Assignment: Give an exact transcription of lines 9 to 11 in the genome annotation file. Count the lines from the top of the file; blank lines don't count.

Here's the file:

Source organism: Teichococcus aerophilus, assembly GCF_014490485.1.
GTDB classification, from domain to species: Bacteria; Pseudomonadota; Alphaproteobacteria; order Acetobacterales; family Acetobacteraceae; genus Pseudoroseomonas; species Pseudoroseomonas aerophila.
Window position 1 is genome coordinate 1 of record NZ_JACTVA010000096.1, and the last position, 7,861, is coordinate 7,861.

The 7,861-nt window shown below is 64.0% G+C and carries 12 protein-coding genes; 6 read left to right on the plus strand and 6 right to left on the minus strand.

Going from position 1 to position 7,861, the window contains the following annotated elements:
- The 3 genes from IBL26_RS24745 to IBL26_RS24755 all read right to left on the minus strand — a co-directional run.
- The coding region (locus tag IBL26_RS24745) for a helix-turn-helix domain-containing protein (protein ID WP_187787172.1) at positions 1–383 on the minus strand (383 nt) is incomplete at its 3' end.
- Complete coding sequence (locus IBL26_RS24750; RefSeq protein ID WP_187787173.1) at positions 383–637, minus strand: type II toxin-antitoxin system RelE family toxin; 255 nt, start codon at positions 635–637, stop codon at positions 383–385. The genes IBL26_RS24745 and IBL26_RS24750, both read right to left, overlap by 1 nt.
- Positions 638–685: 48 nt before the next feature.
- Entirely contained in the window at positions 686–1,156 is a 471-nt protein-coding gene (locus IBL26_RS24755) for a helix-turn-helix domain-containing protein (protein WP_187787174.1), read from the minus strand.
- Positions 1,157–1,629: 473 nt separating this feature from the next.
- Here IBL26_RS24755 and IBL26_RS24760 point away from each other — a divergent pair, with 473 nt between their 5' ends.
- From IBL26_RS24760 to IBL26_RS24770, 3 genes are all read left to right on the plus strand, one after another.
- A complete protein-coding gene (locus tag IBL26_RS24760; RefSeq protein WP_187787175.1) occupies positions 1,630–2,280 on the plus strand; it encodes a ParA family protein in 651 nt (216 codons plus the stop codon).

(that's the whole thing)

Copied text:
- Positions 638–685: 48 nt before the next feature.
- Entirely contained in the window at positions 686–1,156 is a 471-nt protein-coding gene (locus IBL26_RS24755) for a helix-turn-helix domain-containing protein (protein WP_187787174.1), read from the minus strand.
- Positions 1,157–1,629: 473 nt separating this feature from the next.